This is Clucky, a silky hen who was displayed at the fair by Krystal Bancroft of Thompsonville. This year's poultry barn featured several young ladies who were enthusiastic about talking birdcraft to visitors. Clucky has raised a few broods, and one of her offspring was on display as well.

We watched the lamb showmanship competition. These girls were waiting for their turn in the ring.

Showmanship is the way you work with your animal. The kids were in the ring for 20 minutes with no halter or leash, just controlling their animals with their hands and bodies. Competitors need to know how to handle their animal, presenting it for the judge and the audience so that everyone gets to see the animal in the best light. You could be a good handler but still have trouble in this competition if you haven't taken the time to work with your animal and make it comfortable and used to being handled.

Nani and her dad showed up while we were watching the showmanship competition. Richard decided that there should be a similar competition for parents and their kids, where you have to enter the ring with your kids without resorting to bribes or electronic devices. Nani's dad, a horse trainer by trade, thought that was a great idea and the two dads had a good laugh over the idea.

I had resigned myself to a corn dog lunch when I saw this table of local produce from Cherry Capital Foods. For the price of a corn dog, I got a pint of nearly perfect raspberries. Cherry Capital Foods is a new distributor of local produce and farm goods. Maybe that's where I'll sell my rhubarb next year. Taste the Local Difference was co sponsoring the booth. Fair food is what you make it!

Posted by Picasa
Fair is about food, where it comes from and who grows it. This goat poster made me laugh with its "look your dinner in the eye" theme.

Monday, August 04, 2008

Vote Tomorrow, But Not For Me.....

Tomorrow is the August Primary here in Michigan. I will be on the ballot, running for Leland Township Trustee as a Democrat, but I'm hoping that nobody votes for me tomorrow.

In this primary, you are not allowed to split your votes between the parties. If you were to vote for me, on the Democratic side of the ballot, you would not be able to vote for either of the sheriff candidates, for either of the Leland Township Supervisor candidates, or for any of the County Treasurer candidates, since the only people running in those races are Republicans. I don't need votes, since I'm unopposed in the primary, as is Dan Scripps, the Democratic candidate for State Representative. You should still get out and vote, as tomorrow's primary election will decide the sheriff, county treasurer and township supervisor races.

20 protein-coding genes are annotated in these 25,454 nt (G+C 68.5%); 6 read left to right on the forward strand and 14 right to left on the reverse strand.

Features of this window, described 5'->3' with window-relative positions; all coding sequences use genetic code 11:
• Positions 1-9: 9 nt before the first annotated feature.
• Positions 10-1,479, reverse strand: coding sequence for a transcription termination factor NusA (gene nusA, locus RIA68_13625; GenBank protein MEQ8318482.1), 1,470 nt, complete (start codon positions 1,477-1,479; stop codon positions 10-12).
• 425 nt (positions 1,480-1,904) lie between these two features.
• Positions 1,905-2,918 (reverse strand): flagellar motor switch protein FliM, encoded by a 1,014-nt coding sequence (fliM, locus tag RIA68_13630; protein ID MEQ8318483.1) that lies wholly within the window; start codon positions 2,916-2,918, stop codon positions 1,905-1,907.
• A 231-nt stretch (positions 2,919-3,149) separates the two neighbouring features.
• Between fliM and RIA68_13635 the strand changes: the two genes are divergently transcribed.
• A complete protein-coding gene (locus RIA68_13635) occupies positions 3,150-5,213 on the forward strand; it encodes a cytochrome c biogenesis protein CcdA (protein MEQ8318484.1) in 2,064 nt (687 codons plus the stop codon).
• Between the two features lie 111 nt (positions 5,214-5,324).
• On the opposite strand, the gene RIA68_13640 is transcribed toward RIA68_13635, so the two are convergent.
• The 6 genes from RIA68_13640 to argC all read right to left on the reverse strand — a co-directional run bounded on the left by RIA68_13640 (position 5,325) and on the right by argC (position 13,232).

I spent a lot of time explaining the "Don't Vote For Me!" strategy to the out-of-state family members. It is odd to have important races like Sheriff decided at the primary level instead of in an all out battle between the two parties. In Leelanau County it had long been gospel that you had to run as a Republican in order to win in November. Dan Scripps came real close to disproving this two years ago, and this year there are Democrats across the county ready to challenge the winners of this primary.

But not for sheriff, township supervisor, or county treasurer. As busy as county residents are in August, those races will be decided tomorrow whether we are paying attention or not.

Sunday, August 03, 2008

From the Garden to the Table

Blog posting even once in August is better than some years. August is the month when harvest hits and summer seems short and life is better spent in the garden or the berry patch or the lake than in front of the computer. I'm not too fond of hot days in the kitchen, either, but there is canning to be done and jams to make. One of the best things about having a garden is having food that is so good out of hand that cooking seems beside the point.

I brought in the first of the cucumbers, and Anna was begging for one like it was candy. She grabbed a salt shaker and started biting into a nice one, crunching along until it was gone and then begging for another. Richard confessed to waking long before me and helping himself to one of the first red tomatoes. He apologized, but said "It was so good, I just couldn't resist....."

Still, I've posted recipes for Basil Pesto, Cucumber Salad, and Fresh Salsa over at my other blog, Home Baked Bread. We are trying to find time to go blueberry picking down in Benzie county. I'm looking forward to freezing some berries and making some nice pies.